Facts about the area marked by UNESCO as a world cultural heritage: Within this area you find 347 historical buildings and three churches that since before belonged to the cultural heritage as part of the pilgrim road to Saint-Jacques-de-Compostelle in Spain. When applying to UNESCO, the city of Bordeaux underlined the harmony in the last 200 years of development of the city. That explains why both buildings from the beginning of the 18th century and a modern shopping center from the early seventies are included.


More information on the UNESCO site
More information on the Bordeaux tourist office site
Grand Theater photo taken by C. Sotomayor.

Christmas eating in France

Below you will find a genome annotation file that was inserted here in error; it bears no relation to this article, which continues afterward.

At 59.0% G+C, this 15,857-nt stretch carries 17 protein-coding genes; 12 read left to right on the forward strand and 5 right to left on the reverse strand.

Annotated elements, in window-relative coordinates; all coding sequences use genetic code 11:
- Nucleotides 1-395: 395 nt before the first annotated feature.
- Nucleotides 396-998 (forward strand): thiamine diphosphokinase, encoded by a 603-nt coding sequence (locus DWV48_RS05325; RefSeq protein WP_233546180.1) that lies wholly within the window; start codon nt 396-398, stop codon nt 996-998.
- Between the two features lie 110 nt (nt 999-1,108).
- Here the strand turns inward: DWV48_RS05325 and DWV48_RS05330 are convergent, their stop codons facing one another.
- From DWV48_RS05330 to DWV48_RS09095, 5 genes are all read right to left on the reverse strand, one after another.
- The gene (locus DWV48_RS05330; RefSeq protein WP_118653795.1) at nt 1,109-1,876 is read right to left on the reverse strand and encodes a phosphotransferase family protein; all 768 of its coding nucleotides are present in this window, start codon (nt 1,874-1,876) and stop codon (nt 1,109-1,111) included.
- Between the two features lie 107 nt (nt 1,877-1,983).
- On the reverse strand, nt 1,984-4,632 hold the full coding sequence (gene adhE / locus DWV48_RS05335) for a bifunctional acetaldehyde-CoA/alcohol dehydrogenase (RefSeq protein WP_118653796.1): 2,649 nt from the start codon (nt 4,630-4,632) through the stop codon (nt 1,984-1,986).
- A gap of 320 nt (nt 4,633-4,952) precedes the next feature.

Compared to my home country, where traditional Christmas is all about eating pig, as ham, sausages or meatballs, I found French customs quite different. In a good way! Most families serve oysters, duck liver and champagne. Then they add whatever they fancy the most, often seafood or some expensive cut of meat. The dessert is a nobrainer, always a bûche, a log, which traditionally was a very heavy cake with lots of butter
cream. Today  it can be made with icecream or a light mousse.  veuve clicquot champagne bottle

Our Christmas dinner was pretty typical French I believe. We hade lobster, deer and a bûche. My husband had planned oysters and duck liver too, but I pleaded it would be too much. We also skipped cheese - not a very French behavior - but by then everybody was too stuffed...


deer ribs uncooked

Clara got a pair of rollers among her Christmas gifts. First thing next morning she asked to try them on of course! Her grandfather stayed close to her. The wobbly start soon turned steadier and at the end she went on her own. Now I know how she will spend the next 200 hours outdoors...